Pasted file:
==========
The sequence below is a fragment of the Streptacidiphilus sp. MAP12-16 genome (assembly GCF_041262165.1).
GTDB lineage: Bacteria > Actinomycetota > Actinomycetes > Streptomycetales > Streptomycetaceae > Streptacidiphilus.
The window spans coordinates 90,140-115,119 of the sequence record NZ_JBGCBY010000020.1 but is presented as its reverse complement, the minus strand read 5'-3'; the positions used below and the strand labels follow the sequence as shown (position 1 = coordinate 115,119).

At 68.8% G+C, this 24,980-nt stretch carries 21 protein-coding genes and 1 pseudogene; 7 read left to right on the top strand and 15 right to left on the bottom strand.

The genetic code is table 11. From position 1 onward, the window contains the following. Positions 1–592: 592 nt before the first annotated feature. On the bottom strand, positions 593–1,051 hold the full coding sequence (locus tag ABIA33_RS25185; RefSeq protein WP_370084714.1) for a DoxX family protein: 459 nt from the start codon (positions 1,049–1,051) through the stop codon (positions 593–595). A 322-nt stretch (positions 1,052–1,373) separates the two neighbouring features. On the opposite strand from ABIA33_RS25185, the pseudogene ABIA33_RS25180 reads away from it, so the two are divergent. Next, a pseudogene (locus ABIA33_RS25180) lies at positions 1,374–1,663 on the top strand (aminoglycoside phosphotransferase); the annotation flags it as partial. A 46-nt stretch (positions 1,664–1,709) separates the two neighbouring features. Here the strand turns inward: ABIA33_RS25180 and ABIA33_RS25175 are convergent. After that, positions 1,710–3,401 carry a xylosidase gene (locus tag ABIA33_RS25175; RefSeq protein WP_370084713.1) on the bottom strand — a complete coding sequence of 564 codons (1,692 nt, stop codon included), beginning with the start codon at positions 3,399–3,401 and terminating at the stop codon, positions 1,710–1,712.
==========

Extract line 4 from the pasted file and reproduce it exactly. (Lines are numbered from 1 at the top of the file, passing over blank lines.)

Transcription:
At 68.8% G+C, this 24,980-nt stretch carries 21 protein-coding genes and 1 pseudogene; 7 read left to right on the top strand and 15 right to left on the bottom strand.